Hughes contends on appeal that the Act provides for compensation for wages lost as a result of the victim's absence from work while testifying against the criminal offender. Under the Act, a crime victim may receive reparations for economic loss arising from 'criminally injurious conduct.' Section 65--13--04, NDCC. Economic loss includes allowable expense, work loss, replacement service loss, and, if injury causes death, dependent's economic loss and dependent's replacement service loss. Section 65--13--03(6), NDCC.

Subsection (6)(b) of Section 65--13--03, NDCC, further defines work loss:

"Work loss' means loss of income from work the injured person would have performed if he had not been injured * * *.'

Hughes urges this Court to adopt a liberal construction of this section of the statute. Section 1--02--39, NDCC, states:

'If a statute is ambiguous, the court, in determining the intention of the legislation, may consider among other matters:

'1. The object sought to be attained.

'5. The consequences of a particular construction.

'7. The preamble.' (Emphasis added.)

Accord, Kottsick v. Carlson, 241 N.W.2d 842, 845 (N.D.1976); Saetz v. Heiser, 240 N.W.2d 67, 71--72 (N.D.1976).

It is significant to note that only if a statute is ambiguous are we permitted to explore into the legislative object, the consequences, and the preamble. Hughes' argument rests primarily upon the contention that the object of the Legislature to compensate victims and to promote the efficacy of law enforcement would be thwarted by a strict construction. That may well be, but when the Legislature uses such explicit terms as it did in Section 65--13--03(6)(b), we are not permitted to declare the language ambiguous and apply Section 1--02--39 on the pretext of determining intent.

Claimant argues that there is ambiguity in that Section 65--13--02 provides for compensation for expenses resulting from the criminal act as opposed to expenses which result from the injury as stated in Section 65--13--03(6)(b). Section 65--13--02 states:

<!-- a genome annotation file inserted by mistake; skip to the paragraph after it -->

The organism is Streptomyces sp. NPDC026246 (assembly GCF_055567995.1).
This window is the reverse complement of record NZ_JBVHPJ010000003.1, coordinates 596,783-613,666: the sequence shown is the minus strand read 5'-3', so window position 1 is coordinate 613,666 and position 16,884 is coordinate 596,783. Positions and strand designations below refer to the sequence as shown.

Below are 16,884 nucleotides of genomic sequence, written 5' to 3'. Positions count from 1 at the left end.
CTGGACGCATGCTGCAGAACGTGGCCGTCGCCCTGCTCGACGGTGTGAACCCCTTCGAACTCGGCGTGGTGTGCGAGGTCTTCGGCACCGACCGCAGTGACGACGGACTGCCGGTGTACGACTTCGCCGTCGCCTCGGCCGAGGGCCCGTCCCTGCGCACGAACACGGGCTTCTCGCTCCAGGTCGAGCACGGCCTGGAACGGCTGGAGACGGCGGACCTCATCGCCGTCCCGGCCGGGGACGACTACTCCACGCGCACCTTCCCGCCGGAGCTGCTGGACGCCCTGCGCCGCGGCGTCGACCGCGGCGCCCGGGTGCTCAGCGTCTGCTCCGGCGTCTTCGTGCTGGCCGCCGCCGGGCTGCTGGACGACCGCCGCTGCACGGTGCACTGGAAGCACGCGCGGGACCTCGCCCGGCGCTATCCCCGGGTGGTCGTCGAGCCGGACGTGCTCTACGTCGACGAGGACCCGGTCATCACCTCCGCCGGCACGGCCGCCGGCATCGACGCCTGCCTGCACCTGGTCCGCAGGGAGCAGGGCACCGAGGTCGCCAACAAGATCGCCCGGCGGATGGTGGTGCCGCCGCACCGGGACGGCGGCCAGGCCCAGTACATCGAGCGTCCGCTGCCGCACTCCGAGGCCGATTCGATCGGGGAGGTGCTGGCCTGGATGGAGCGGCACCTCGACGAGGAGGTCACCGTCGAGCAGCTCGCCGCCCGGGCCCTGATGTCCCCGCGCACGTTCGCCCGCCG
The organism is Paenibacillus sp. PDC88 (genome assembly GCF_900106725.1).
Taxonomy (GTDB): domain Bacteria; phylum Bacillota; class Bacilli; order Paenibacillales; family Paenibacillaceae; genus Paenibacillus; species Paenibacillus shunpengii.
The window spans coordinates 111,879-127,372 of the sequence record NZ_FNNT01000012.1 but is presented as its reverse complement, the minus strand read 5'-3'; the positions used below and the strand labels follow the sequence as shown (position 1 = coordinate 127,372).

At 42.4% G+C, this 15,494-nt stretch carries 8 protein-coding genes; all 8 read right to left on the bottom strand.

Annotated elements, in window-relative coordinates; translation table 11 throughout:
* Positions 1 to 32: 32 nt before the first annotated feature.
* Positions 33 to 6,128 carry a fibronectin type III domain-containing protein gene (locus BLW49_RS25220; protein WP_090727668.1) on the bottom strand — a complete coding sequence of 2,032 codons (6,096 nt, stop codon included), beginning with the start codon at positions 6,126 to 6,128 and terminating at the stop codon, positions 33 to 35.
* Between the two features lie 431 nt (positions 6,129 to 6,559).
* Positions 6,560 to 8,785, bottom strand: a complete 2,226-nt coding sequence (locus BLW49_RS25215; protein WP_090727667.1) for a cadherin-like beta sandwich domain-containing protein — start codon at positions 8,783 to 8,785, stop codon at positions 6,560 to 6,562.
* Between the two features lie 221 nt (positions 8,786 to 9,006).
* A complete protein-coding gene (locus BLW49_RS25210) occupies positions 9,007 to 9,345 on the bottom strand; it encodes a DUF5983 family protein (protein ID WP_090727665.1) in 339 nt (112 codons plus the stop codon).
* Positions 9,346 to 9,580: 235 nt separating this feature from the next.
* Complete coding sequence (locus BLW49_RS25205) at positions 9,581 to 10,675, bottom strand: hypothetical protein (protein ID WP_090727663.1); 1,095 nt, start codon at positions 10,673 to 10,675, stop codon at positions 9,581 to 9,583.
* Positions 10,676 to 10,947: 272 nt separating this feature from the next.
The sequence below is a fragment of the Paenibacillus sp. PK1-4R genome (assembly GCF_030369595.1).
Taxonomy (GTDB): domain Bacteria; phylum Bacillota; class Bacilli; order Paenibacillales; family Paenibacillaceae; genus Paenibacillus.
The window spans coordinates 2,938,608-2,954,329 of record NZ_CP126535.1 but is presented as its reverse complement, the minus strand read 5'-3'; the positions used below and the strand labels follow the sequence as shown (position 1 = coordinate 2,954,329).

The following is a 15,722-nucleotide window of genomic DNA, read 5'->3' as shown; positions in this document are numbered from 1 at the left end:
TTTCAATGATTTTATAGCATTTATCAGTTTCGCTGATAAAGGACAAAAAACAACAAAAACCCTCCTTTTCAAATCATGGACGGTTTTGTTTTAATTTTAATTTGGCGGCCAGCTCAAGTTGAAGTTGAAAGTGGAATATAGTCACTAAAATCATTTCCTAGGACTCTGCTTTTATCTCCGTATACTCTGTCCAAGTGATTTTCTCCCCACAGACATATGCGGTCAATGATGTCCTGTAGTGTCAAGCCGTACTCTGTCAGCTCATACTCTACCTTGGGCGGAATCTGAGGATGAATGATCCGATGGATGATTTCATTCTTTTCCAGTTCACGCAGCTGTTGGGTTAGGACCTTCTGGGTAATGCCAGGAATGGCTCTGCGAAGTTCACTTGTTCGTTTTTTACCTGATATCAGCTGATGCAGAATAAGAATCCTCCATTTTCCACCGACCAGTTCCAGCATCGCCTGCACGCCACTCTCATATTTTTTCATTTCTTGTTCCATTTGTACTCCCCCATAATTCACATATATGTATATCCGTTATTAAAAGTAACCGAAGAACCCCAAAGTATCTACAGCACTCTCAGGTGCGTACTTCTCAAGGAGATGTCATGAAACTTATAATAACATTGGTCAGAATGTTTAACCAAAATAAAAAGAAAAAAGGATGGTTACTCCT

'It is the intent of the legislative assembly of this state to provide a method of compensating and assisting those persons within the state who are innocent victims of criminal acts and who suffer bodily injury or death. To this end, it is the legislative assembly's intention to provide compensation in the amount of expenses actually suffered as a direct result of the criminal acts of other persons.'

This can be read to agree with or contradict the provision of Section 65--13--03(6)(b), NDCC. We know of no precedent for holding that the Legislature may, in an expression of intent, contradict what it has clearly expressed as the law of this State. Accordingly, we hold that only wages lost because of injury, not those lost because of a need to appear and testify, are compensable under the Act. 1 The order of the Board is affirmed.

Under the provisions of Section 65--13--13, NDCC, we conclude that neither Hughes' claim nor appeal is frivolous and that he is entitled to an award of reasonable attorney fees from the Board and from this Court. The record does not show, but we were advised during argument, that the Board had awarded attorney fees of $142.50. Counsel filed an itemized statement showing that he expended 60.85 hours in performing services necessarily required in representing Hughes on the appeal of this case and that he necessarily incurred $139.77 in costs and expenses. In Baer v. O'Keefe, 235 N.W.2d 885 (N.D.1975), we said that a very similar affidavit lacked specificity.

If court-awarded attorney fees are to be based primarily upon time spent in preparation, the result would be that the most competent, experienced lawyer would receive the lowest award. In United Development Corp. v. State Highway Dept., 133 N.W.2d 439, 446 (N.D.1965), we said that 'various factors are to be considered in arriving at a reasonable attorney's fee, including the...